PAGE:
The woman was found with a cluster of tiny bones between her legs.
In 2010, Archeologists excavating a grave site in the small medieval town of Imola, Italy, made a grisly discovery — a woman who seemed to have given birth post-mortem. In a recently published paper, the archaeologists broke down their findings and explained the rarity of what they had uncovered.
At first, nothing about the woman in the coffin seemed unusual. She was between 25 and 35 years old and had been buried face-up, suggesting deliberate burial. However, upon closer inspection, scientists noticed something peculiar. Cradled within the skeletal pelvis, there was a small cluster of tiny bones from a fetus that was about 38 weeks of age.
Even more peculiar? The position of the bones and the tiny legs nestled inside the mother’s pelvis suggested that the woman had given birth post-mortem.
The phenomenon that the archeologists discovered is a well known, yet incredibly rare one. Known as “post-mortem fetal extrusion,” or more colloquially “coffin birth”, the phenomenon occurs due to gasses that build up in the body after death.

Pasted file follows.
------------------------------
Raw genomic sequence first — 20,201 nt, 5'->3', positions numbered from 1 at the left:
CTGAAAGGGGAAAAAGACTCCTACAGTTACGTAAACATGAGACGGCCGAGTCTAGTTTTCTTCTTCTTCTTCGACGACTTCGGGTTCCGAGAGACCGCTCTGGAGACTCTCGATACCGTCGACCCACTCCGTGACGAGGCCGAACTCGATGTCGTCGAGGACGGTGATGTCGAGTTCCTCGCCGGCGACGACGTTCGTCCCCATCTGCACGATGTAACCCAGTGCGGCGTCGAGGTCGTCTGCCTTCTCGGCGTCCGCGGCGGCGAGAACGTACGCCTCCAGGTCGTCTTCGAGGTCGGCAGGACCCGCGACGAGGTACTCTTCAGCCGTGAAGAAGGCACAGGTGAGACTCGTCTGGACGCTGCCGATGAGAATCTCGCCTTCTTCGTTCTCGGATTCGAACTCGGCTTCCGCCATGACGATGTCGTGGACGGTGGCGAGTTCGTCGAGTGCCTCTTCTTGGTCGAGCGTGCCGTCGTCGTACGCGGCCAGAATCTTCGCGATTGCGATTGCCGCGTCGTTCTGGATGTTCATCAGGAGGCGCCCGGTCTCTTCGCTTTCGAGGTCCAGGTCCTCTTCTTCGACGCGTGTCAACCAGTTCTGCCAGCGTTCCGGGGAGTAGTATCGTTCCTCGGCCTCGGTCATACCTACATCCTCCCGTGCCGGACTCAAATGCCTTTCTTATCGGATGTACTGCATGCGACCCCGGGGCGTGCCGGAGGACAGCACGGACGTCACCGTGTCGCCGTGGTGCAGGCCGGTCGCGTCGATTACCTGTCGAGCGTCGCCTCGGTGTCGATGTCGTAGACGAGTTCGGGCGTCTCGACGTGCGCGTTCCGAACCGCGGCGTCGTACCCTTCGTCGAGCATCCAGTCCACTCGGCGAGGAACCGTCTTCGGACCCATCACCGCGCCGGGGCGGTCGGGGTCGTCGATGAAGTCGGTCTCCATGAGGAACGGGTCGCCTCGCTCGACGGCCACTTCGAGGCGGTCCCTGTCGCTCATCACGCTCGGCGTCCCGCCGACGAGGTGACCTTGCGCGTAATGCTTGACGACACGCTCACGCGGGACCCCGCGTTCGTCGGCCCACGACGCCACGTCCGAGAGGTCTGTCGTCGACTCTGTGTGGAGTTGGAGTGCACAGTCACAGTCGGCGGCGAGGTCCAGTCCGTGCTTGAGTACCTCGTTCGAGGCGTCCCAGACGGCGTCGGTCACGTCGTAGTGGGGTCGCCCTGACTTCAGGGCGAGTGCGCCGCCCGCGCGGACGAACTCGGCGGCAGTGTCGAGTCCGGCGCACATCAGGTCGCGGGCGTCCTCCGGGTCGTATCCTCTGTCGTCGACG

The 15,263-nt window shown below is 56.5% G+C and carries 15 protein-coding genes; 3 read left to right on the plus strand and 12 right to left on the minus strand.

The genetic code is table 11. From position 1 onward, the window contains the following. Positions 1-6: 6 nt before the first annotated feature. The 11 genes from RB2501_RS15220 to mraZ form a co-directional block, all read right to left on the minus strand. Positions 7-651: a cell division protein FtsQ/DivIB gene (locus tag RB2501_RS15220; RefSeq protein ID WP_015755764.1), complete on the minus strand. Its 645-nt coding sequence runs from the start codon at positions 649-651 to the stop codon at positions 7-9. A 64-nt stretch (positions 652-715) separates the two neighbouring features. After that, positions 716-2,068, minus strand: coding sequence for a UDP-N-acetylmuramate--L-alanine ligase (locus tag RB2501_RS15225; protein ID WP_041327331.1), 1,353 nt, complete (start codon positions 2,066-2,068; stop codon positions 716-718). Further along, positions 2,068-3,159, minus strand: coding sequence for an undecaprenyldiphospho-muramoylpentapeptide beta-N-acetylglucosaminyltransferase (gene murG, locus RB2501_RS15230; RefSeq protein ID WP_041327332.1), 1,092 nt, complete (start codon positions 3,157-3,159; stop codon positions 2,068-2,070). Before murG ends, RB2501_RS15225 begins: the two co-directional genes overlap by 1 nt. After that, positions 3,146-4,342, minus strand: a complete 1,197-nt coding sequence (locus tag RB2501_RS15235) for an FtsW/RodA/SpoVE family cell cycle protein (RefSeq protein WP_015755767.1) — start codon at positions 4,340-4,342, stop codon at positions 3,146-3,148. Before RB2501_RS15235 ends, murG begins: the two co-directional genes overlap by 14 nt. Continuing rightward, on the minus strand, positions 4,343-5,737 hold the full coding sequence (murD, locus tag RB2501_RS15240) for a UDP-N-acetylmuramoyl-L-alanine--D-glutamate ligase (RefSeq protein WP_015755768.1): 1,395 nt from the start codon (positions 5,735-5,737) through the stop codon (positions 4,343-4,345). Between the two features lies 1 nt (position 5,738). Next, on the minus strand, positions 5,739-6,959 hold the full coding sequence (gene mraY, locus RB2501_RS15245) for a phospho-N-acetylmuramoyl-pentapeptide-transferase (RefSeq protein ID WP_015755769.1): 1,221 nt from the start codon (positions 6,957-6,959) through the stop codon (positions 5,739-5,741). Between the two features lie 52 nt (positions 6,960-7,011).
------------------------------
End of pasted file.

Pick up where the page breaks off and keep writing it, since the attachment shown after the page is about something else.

Typically, the gasses leak out through different parts of the body. However, in deceased pregnant women, the force of the building gasses actually pushes the fetus out through the birth canal. The gory details have been recorded in archaeological records, though extremely infrequently.
In modern deaths, embalming and cremation have almost eliminated coffin births, though of course, the possibility is still there in the event a body is not embalmed.
In addition to the signs of a coffin birth, the woman also showed signs of head trauma.
A 4.6 mm hole was found in the woman’s skull that appeared to be drilled deliberately, as opposed to resulting from an attack. Scientists believe that the most likely cause of the hole is that the woman underwent a trepanation. In medieval times, doctors used trepanation (the drilling of small holes in the skull to relieve pressure) to treat anything from a high fever to seizures.
However, trepanation would have been an unusual move for a woman so heavily pregnant. Archaeologists are hoping that the discovery of the skull hole, as well as the coffin birth, will shed some light on the medieval treatment of pregnancy, and how doctors dealt with at-risk pregnancies.